Built in 1890 and owned by former Charlotte mayor Sam McNinch, it is now a restaurant run by Ellen Davis. The house, which has colorful accents of pink and blue, is a rare example of the Shingle style, a Queen Anne variation built between 1880 and 1900. Distinguishing features are the shingles that cover almost every square inch—even including the porch pillars, in some cases. A Shingle house has roomy porches, a complex roofline and little or no decoration on the exterior.

An earlier variation on the Victorian theme is the "Stick Style" Victorian house, such as the Johnson house at Tenth and Poplar streets, where Boyte was born in 1920. The style, popular from about 1860 to 1890, gets its name from the small vertical, horizontal or diagonal planks on the exterior walls.

The Carr House on North McDowell Street, another Queen Anne example in Charlotte, has been restored and adapted for office use by a legal firm. John Carr, who operated a fleet of horse-drawn dray wagons from the depot to downtown stores, built the house in 1903.



A streetcar system began with horse-drawn service on Jan. 3, 1887, and lasted until March 21, 1891. In its place Charlotte's first electric streetcar left the Square at 3 p.m., on May 18, 1891, on its way to Dilworth. By 1917, nine streetcar lines criss-crossed Charlotte to serve the suburbs of Dilworth, Elizabeth, Myers Park, Washington heights, Belmont-Villa heights and Plaza Midwood.

At its height, the streetcar service had 20 miles of track, used by 38 cars. Only 14 of them were in operation when buses replaced streetcars in 1938.


Charlotte's most serious labor disturbance took place near midnight on Aug. 25, 1919. Streetcar workers had been striking since Aug. 10 for higher wages and union recognition. The situation reached a climax that night when a crowd assembled at the car barns at South Boulevard and Bland Street. A police guard stood behind a rope to protect the car barns from damage from the strikers.

The protective rope collapsed as the crowd surged forward, and police were ordered to fire. People in the crowd fired back, and within a few minutes three men were dead and more than a dozen were wounded. Two more died later on from their wounds, bringing the total to five.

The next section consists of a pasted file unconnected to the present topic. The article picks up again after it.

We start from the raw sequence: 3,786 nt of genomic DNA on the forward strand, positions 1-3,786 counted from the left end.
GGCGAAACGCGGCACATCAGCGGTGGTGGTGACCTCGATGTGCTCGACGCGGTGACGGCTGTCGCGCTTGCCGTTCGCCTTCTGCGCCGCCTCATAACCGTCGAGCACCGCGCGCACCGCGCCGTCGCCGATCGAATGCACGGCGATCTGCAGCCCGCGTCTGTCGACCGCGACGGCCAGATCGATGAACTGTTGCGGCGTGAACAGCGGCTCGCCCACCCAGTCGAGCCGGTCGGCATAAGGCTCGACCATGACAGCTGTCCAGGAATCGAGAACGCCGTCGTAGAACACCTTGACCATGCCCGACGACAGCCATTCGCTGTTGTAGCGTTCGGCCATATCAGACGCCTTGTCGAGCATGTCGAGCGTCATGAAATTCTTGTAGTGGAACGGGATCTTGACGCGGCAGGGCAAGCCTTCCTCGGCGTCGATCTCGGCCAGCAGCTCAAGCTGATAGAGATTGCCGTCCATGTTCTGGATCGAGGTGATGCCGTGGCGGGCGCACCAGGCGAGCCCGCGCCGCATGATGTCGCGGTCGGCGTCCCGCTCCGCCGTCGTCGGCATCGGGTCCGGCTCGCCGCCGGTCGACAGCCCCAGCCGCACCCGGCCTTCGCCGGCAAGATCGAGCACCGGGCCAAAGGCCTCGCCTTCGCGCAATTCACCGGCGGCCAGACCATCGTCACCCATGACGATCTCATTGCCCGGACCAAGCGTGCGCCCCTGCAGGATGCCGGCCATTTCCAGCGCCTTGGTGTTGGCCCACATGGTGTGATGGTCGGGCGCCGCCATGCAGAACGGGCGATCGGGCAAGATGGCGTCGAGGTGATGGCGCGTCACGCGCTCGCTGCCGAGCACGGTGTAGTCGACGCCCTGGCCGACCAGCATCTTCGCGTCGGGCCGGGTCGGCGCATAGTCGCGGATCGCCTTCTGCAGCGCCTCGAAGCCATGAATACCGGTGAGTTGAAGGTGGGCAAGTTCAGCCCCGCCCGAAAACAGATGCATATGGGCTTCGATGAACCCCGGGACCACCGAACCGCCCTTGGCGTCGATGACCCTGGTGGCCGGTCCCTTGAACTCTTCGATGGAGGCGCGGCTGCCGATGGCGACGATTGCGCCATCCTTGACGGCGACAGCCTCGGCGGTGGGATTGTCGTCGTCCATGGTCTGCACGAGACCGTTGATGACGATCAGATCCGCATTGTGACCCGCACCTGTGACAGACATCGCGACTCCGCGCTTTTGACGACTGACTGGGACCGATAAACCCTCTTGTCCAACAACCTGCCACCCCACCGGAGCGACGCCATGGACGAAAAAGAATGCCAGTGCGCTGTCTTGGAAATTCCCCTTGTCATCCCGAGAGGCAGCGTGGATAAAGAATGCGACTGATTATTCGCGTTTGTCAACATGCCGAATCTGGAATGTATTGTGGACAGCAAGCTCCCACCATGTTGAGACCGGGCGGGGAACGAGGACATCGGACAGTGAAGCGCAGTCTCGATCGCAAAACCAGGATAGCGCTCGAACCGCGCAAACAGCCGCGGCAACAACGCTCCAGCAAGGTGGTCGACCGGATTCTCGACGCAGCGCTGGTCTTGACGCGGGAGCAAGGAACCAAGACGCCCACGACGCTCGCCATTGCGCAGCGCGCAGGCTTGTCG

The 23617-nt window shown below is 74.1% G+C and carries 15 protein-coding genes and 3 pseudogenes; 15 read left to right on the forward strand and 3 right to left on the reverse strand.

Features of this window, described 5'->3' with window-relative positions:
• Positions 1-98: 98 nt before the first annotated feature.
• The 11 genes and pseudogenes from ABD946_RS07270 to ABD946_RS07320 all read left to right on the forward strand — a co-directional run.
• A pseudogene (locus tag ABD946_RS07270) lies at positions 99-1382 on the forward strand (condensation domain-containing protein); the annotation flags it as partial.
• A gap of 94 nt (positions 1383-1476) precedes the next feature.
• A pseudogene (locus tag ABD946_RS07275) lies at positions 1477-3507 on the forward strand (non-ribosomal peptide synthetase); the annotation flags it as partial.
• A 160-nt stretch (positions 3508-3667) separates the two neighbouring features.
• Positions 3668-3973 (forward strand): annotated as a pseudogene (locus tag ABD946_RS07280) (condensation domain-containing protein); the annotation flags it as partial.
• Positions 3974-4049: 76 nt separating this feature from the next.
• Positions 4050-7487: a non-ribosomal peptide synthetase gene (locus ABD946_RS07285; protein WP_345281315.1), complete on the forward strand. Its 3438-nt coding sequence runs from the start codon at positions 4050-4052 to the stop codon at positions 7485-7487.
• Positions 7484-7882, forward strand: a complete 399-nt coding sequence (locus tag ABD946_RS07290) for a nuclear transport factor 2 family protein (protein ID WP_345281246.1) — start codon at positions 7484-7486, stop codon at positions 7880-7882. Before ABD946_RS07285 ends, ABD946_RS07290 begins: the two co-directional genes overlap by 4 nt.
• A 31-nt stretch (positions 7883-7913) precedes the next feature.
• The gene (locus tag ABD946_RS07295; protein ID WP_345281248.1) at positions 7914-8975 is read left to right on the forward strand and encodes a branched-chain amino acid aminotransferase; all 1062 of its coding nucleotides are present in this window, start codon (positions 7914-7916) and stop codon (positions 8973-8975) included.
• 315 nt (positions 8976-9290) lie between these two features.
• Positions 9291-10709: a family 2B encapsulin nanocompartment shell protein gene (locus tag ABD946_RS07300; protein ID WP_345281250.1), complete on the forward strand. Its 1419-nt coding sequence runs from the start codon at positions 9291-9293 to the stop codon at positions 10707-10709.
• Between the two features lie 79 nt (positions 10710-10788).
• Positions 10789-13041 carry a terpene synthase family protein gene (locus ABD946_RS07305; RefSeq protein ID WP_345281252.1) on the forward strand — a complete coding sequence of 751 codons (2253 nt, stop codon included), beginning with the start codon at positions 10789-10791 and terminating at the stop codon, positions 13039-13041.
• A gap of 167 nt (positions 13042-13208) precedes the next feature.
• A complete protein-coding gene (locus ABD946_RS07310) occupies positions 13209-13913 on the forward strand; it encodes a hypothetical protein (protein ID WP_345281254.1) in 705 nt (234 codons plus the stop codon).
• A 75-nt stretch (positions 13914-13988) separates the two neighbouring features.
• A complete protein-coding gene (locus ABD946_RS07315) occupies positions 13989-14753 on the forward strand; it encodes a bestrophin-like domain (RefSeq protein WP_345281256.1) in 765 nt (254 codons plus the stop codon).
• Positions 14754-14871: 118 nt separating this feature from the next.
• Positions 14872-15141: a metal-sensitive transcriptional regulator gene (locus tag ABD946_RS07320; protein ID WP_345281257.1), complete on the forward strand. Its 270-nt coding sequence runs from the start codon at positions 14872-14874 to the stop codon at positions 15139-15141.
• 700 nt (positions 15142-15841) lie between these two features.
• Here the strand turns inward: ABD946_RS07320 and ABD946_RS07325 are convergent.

The arrival of textile mills in Charlotte created a boom in neighborhood building. Charlotte grew from just over 7,000 people in 1880 to more than 82,000 in 1930. By 1891, some 20,000 people made their homes in what is now the uptown area. Only farmland lay beyond, except for the exciting new suburb of Dilworth.


Latta Park in Dilworth became the popular destination for Charlotte residents in search of fun. The 90-acre park built around Lake Forsyth, named for landscape architect Joseph Forsyth Johnston, eventually included a baseball grandstand, horse race tracks, a bowling alley, pavilion and boathouse.

Latta Park still exists, but the lake is long gone. Instead, there is a grassy ravine with a wandering creek down the middle and a playground at one end. It's a popular spot for picnics and strolls, shaded by the willow oaks planted when Dilworth was first established. Regular volleyball games take place in the recreation center on the other side of East Park Avenue.


William Henry Belk opened the first Belk Department Store in 1895, near the corner of Trade and Tryon Streets.


The Good Samaritan Hospital, built in 1888 in Third Ward by the Charlotte Episcopal congregation, is believed to be the first private hospital in the United States developed for black patients. It went through several uses over the decades and eventually was torn down to make way for Ericcson Stadium.

Charlotte's Historic Homes

# Architect Jack Boyte and his book, "Houses of Charlotte and Mecklenburg County," the Charlotte-Mecklenburg Historic Properties Commission, "More Tales from the Hornet's Nest," by W. Hugh Harkey, Jr.; "Charlotte: Its Historic Neighborhoods," by John R. Rogers and Amy T. Rogers; and "Sorting Out the New South City, Race, Class, and Urban Development in Charlotte, 1875-1975," by Thomas W. Hanchett.
# http://www.cmhpf.org
# http://docsouth.unc.edu